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The Attorney Privilege

People who are not lawyers often ask me why I became a lawyer. They assume the answer is money; it’s not. They assume the answer is that I’m stubborn and like to argue; that’s partially true (just ask my wife). Then they become befuddled. Why on earth, then, would you want to become a lawyer? The answer is easy: people like you.

I have always wanted to help people. Although being a lawyer has always been an option in my mind since about the eighth grade (thank you, John Grisham), in high school I seriously considered being a police officer or a Marine. Those options were ruled out when I realized being shot at might not be the best thing going. Then I realized being a lawyer allows me to still protect and serve the public, I just don’t get to wear a snazzy uniform or a Batman-like utility belt to work (without odd looks from colleagues, that is). The law is one of those unique professions that gives me the ability to further my goal of helping people and at the same time make a difference in society overall.

Many people also point out that it must be frustrating dealing with “the system” all the time and doubt they could do the same. It can be. But, our legal system and constitution bring stability and structure to our society and I am proud to be a part of that. Despite its flaws, we can always work to correct them and its still one of the best systems out there. It’s a privilege and a noble thing to be able to fight for another person’s rights within that system, and to sometimes improve both that person’s life and the system at the same time.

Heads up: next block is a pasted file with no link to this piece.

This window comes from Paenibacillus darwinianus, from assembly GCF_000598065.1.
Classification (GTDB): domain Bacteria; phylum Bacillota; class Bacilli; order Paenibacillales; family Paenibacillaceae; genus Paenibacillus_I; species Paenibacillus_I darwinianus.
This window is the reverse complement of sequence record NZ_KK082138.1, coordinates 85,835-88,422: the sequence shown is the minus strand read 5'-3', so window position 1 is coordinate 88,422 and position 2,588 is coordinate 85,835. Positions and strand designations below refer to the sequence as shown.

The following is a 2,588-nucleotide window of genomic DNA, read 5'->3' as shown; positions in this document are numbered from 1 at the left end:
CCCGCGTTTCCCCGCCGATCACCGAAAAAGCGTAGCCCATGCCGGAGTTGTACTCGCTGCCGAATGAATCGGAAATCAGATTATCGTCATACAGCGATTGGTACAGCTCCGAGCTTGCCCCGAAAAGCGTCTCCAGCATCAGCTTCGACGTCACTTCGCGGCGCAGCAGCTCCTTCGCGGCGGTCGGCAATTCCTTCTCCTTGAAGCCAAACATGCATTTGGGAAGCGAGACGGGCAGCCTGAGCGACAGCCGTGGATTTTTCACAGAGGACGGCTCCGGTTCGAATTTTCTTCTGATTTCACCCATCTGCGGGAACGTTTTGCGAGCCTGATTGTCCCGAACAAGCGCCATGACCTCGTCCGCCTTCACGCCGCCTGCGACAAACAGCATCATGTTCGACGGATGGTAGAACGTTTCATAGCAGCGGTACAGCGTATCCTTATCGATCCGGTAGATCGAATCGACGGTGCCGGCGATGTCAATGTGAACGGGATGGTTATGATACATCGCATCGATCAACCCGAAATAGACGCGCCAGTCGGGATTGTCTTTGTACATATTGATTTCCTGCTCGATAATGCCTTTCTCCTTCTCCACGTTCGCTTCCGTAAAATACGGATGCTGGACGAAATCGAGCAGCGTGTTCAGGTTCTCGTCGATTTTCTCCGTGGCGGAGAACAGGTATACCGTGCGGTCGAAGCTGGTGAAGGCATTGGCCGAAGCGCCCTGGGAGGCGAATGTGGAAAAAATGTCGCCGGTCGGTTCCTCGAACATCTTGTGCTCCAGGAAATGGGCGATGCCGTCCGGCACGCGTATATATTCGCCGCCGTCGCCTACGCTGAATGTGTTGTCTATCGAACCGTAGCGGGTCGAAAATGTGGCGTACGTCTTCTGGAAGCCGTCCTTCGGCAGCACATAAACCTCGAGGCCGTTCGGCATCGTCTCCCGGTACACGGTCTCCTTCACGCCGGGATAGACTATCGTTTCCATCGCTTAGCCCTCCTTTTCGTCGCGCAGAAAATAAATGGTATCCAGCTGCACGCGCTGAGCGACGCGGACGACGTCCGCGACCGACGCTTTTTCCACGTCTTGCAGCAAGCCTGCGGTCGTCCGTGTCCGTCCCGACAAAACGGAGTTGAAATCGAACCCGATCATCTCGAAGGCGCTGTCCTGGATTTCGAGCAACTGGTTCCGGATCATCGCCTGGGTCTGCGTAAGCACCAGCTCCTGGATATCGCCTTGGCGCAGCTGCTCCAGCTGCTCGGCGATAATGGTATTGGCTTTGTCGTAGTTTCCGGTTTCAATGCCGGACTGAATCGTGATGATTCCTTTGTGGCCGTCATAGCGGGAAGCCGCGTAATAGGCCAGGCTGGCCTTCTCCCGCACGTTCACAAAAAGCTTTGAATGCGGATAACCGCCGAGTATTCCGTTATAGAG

You may dislike attorneys. That’s fine and you are in good company with a good portion of society. Lawyers sometimes don’t even like lawyers. But, while you may not like lawyers, most of us became lawyers because we like people like you; and serving the public is not a privilege we take lightly.

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